CMS released the 2023 Medicare Physician Fee Schedule and Quality Payment Program (QPP) proposed rule on July 7. This proposed rule included updates to payment rates for physicians and other health care professionals, extended telehealth waivers and flexibilities, adopted evaluation and management (E/M) coding changes, made significant changes to the Shared Savings Program, revised policies for the 2023 performance year of the QPP, and included many other provisions. Comment period is open until September 7.
Here are some preliminary reactions and comments from around the industry.
AMA: Medicare payment schedule rule threatens patient access
The following statement is attributable to:
Jack Resneck Jr., M.D., President, American Medical Association
“The American Medical Association (AMA) is reviewing the Medicare payment schedule and will have detailed comments later. It is immediately apparent that the rule not only fails to account for inflation in practice costs and COVID-related challenges to practice sustainability, but also includes a significant and damaging across-the-board reduction in payment rates. Such a move would create long-term financial instability in the Medicare physician payment system and threaten patient access to Medicare-participating physicians. We will be working with Congress to prevent this harmful outcome.
“The AMA and our partners in organized medicine have developed a set of principles (PDF) to guide advocacy efforts on Medicare physician payment reform. This is part of the AMA’s Recovery Plan for America’s Physicians and represents our ongoing work to establish a rational Medicare physician payment system that provides financial stability through positive annual payment updates, improves the financial viability of physician practices, and eases administrative burdens.
“Having reviewed the proposed 2023 Medicare Physician Fee Schedule, MGMA is incredibly concerned about the likely impact of the proposed 4.42% reduction to the conversion factor, especially in light of the financial uncertainty which medical groups have faced over the past two years stemming from the COVID-19 pandemic, inflation, and the staffing crisis. These proposed cuts, coupled with the 4% PAYGO sequestration scheduled to take effect on Jan. 1, 2023, will have a detrimental impact on group practices, with 58% of recently surveyed groups indicating they are considering limiting the number of new Medicare beneficiaries served should the cuts take effect. MGMA appreciates the continued efforts from CMS to ensure cohesion of post-pandemic policies for medical group practices. The extension of regulatory Medicare telehealth flexibilities to align with the 151 days of congressionally extended telehealth policies will ensure practices have the ability to continue furnishing the highest quality care to patients.”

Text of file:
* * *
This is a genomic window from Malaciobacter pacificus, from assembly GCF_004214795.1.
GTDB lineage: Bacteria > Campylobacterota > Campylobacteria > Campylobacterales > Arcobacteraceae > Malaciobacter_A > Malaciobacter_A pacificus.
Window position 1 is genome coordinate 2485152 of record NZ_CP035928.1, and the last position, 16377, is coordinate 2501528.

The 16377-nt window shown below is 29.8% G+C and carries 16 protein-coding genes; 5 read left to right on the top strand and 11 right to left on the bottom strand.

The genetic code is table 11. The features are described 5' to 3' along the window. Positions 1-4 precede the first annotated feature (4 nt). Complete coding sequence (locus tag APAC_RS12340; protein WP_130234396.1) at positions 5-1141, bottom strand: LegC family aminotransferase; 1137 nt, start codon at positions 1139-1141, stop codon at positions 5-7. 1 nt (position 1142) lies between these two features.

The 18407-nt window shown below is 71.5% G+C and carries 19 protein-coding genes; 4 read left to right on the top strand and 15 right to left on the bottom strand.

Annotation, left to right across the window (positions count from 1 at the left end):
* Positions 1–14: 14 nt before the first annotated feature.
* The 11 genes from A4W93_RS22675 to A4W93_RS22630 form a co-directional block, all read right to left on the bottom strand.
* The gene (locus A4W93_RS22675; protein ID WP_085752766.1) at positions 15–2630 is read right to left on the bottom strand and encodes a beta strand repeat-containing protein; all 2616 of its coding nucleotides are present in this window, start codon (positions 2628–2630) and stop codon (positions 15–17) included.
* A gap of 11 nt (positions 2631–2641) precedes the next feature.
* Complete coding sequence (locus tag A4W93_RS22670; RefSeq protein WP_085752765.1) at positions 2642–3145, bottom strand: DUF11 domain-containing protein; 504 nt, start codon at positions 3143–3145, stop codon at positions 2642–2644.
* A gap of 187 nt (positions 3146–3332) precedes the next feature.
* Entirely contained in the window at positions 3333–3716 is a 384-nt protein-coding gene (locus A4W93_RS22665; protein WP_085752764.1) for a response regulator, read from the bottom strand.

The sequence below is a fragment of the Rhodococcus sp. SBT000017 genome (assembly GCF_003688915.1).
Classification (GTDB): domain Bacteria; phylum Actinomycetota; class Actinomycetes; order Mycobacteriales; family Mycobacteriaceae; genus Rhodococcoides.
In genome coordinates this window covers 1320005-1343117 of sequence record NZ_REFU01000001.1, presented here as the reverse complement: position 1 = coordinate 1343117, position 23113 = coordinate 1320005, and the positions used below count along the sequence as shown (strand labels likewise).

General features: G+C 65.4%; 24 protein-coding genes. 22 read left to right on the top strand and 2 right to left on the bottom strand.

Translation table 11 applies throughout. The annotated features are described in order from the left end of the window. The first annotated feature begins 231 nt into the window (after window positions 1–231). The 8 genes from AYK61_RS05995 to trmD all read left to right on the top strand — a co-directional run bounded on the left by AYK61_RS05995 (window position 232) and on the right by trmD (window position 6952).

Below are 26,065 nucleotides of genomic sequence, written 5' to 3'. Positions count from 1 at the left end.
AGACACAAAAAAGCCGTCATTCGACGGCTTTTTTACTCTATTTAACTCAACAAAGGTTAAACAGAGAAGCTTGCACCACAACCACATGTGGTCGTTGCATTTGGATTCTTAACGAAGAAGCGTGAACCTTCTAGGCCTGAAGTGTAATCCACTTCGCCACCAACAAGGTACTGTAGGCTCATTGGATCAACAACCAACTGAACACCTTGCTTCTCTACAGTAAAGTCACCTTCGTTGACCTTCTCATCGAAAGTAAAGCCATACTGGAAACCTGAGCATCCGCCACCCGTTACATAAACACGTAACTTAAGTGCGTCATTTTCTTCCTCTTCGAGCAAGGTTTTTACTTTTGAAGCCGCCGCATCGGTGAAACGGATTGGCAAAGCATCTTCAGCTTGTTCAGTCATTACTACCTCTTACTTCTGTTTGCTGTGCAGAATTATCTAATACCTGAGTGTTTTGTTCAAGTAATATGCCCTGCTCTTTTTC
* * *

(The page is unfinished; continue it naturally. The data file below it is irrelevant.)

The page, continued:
AHCA/NCAL Issues Statement On Members Of Congress Expressing Concerns Over Proposed Payment Cuts For Nursing Homes
The following statement is attributable to AHCA/NCAL president and CEO Mark Parkinson:
“We thank Senator Tester and Congressman Correa for their leadership in advocating on behalf of our nation’s seniors. We agree that cutting millions in nursing home funding will put access to care for our most vulnerable citizens at risk. The COVID-19 pandemic has led to an unprecedented workforce shortage and economic crisis within the long term and post-acute care sector. Sixty percent of nursing homes say their workforce situation has worsened since January, and more than half say they cannot sustain their current operating pace for more than one year.
“We believe the Medicare parity adjustment should be phased in over multiple years – not during a time when our industry continues to face these historic challenges. Hundreds of nursing homes across the country have already been forced to permanently close their doors, and the proposed Medicare cuts will put even more facilities in jeopardy of shutting down and displace thousands of seniors. We look forward to working with the Biden administration and Members of Congress to ensure vulnerable seniors have access to the care they need.”
2023 Proposed Medicare Physician Fee Schedule Reaffirms Need for Congress to Fix Physician Payment Methodology
Statement attributable to: